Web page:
As for you, Kurfurst, I will not address your claims. You know what you say is false, vermin, much like Hristo. Equally like Hristo, you fail to provide any data and ignore much existing data for the sake of a jab at Lightning fanatics. Your opinion is baseless and matters not a whit. I will not even make the slightest effort to parry your odious argument. No one is fooled. I see your game; it is quite obvious. You attempt to "get back at the reds" for posting in the Focke Wulf thread and decrying the propeller pitch exploit since there are no existing documents supporting it. Not only is your argument false and full of outright lies, but your analogy matches nothing, for the P-38 people actually provided proof of the extra power. Therefore, you can take your filth and swallow it again. One more time around won't matter!

On the other hand, good defenders, perhaps this thread could be ironically useful as yet another thread full of massive volumes of data on the P-38. Bolillo, Kahuna, Tagert! To arms!

Hristo_
07-11-2005, 12:02 AM
Oh, come on now !!

I admire the P-38.

It was a great design with many innovations and inspired many later designs. It was simply a great handgun.

http://world.guns.ru/handguns/walther_p38_r.jpg

In fact, here it is shown as the most refined handgun of WW2:

http://www.findarticles.com/p/articles/mi_m0BQY/is_3_50/ai_112646121

AerialTarget
07-11-2005, 12:06 AM
Hristo, I amiably advise you to give it up; you no longer irk me. I don't know how I can best break it to you, so here goes. Recently, skilled irritation artists have demonstrated their skill to me, and I cannot view you as being competitive. I'm afraid that you've lost your touch.

Copperhead310th
07-11-2005, 12:28 AM
now now guys lets all just back off and leave poor lil Kurfe-wurfie alone. he can't help it....it's just "that time of the month" for him.
He's Pi$$ed off cause he's getting his @ss owned by an ALLIED plane for a change.
Same is comming from a lot of the luft@sses lately. they have lost a little of the edge they had so they b*itch, whine, p*ss moan & complain till they get thier way.
Sad thing is....that has worked very well for them in the past. I worry about the next patch and what the Luft-lobby has up it's sleave. getting the P-38/51's toned down seems to be on the top of thier AGENDA.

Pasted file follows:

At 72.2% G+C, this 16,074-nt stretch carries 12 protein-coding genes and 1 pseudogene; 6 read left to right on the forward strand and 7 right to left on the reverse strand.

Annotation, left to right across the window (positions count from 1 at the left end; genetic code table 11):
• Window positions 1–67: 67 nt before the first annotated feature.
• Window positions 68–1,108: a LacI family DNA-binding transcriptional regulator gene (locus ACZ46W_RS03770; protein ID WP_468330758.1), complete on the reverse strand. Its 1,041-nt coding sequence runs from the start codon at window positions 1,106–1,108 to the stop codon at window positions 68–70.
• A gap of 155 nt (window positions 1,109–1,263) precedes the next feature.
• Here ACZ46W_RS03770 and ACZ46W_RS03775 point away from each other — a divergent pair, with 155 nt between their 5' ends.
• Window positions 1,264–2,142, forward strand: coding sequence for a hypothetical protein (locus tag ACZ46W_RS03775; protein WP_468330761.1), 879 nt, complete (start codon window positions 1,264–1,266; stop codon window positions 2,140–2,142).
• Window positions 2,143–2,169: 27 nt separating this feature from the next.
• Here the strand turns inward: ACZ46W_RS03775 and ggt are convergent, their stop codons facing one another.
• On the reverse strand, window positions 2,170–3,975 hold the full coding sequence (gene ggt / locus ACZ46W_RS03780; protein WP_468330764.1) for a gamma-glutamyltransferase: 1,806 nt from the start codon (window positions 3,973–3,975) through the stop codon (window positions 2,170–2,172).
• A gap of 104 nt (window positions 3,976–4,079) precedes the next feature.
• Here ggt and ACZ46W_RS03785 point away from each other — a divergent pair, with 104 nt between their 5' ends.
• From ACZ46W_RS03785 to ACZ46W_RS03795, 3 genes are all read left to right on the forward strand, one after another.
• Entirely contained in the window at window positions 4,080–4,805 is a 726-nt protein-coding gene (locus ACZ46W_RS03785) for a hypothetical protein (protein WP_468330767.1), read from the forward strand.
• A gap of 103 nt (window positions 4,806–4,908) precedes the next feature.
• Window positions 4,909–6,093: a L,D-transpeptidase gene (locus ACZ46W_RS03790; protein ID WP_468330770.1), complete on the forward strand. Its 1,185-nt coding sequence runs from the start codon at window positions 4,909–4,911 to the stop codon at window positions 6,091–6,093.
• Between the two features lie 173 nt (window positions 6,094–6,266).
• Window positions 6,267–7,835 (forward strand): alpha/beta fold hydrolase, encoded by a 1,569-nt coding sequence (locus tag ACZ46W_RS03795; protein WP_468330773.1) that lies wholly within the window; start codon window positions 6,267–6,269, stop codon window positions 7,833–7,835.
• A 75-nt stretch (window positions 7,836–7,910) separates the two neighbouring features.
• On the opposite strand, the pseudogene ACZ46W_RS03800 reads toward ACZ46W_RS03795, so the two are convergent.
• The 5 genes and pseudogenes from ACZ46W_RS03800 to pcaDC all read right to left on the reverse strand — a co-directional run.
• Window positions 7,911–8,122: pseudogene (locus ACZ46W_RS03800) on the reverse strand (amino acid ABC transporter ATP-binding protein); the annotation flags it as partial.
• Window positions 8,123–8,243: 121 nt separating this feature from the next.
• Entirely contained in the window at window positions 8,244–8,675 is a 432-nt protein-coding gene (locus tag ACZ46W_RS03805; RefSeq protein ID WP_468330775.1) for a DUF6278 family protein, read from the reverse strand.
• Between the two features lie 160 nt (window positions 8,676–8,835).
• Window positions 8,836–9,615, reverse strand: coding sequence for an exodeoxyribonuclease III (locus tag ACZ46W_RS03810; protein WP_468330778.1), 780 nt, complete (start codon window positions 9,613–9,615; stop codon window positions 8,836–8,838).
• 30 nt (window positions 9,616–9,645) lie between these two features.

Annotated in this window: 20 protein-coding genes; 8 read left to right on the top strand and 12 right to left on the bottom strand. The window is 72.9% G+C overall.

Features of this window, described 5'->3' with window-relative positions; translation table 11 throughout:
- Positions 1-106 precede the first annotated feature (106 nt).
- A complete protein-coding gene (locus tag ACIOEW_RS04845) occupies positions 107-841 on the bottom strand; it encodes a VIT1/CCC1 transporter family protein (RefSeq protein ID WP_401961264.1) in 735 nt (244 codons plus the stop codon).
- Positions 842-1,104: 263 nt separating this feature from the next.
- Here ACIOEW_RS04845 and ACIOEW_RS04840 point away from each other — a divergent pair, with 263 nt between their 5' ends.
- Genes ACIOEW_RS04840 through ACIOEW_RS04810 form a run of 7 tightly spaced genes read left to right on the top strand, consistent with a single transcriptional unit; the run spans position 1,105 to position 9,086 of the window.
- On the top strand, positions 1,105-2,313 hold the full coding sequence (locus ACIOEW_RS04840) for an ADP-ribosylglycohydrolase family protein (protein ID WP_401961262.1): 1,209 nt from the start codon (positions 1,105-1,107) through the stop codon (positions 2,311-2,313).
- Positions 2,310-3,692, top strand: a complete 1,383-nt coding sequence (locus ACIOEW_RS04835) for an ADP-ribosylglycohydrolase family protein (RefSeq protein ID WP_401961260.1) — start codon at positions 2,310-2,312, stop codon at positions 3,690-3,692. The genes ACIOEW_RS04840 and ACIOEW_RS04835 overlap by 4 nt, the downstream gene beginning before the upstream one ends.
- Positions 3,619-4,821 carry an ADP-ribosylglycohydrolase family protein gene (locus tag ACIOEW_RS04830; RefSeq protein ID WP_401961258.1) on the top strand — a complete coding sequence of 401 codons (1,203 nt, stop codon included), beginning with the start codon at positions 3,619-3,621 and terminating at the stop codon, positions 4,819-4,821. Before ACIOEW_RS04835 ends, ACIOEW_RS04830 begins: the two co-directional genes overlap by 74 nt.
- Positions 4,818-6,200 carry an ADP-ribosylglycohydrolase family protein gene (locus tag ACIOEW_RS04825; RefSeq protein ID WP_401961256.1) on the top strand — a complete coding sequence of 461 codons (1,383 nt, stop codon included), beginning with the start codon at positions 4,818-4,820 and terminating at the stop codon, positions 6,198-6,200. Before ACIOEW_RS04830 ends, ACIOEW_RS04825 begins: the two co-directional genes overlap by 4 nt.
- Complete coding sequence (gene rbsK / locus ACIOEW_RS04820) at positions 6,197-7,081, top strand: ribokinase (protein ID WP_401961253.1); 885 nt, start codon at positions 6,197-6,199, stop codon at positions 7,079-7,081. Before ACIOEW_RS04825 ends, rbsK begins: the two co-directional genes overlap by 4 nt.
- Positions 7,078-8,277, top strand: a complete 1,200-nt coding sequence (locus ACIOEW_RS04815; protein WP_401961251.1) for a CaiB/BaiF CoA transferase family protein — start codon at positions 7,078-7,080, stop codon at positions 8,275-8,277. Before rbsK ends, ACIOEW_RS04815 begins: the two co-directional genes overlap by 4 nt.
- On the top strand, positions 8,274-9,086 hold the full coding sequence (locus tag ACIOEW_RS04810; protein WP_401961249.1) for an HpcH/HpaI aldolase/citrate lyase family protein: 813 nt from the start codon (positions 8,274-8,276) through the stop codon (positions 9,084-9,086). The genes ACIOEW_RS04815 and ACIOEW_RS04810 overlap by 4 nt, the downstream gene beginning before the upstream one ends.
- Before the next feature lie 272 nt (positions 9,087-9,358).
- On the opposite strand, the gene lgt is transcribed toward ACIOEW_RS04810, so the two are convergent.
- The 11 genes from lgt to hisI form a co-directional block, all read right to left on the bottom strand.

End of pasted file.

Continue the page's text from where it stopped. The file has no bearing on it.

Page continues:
Badsight.
07-11-2005, 12:51 AM
Originally posted by Megile:
Nah, BF-109Z still pips it at the post.
Either way, 09s are from venus, 38s are from Mars.

Hush, and fly your plane. ill take a Late over the Z in every single match

its simply the superior DFer

faustnik
07-11-2005, 12:59 AM
Originally posted by Badsight.:
ill take a Late over the Z in every single match

its simply the superior DFer

Well, that and it was a real plane. http://forums.ubi.com/images/smilies/16x16_smiley-wink.gif

Tvrdi
07-11-2005, 01:02 AM
actually i killed a few of those late P38s...in my a6m3..I mastered that plane and they were flyin in their Lightnings so f selfconfidentaly http://forums.ubi.com/images/smilies/16x16_smiley-very-happy.gif ..but it was a great plane..late P38..flown by an expert its a killing machine..just like the Corsair, bf109K4, Dora etc etc....I dont care how good iis the plane on the other side...its always a bigger chalenge and pleasure to kill a sucker in his better plane http://forums.ubi.com/images/smilies/mockface.gif

Xiolablu3
07-11-2005, 01:23 AM
I KNOW I am gonna get slated for this But I'm gonna tell it anyway...

There was a program on about the Mosquito a while back (I have also read about this in 2 books).

The USA wanted to buy some Mossies because its performance was superior to anything the US had in that area at the time, but the Air Ministry or whatever its called in the US wanted them to buy American rather than British and so they falsified some P38 performance figures and bribed some people to ensure that they bought American.

This also happened with the Starfighter which was an awful unstable plane but got the contract over the british made plane with a rocket booster allowing it to get up to height really fast, I forget what it was called now. Lockheed martin Bribed the European delegates to ensure they bought the Starfighter even tho it was the inferior plane. The British pkane ended up never being built because of too few orders.

This is totally true, look it up if you dont believe me.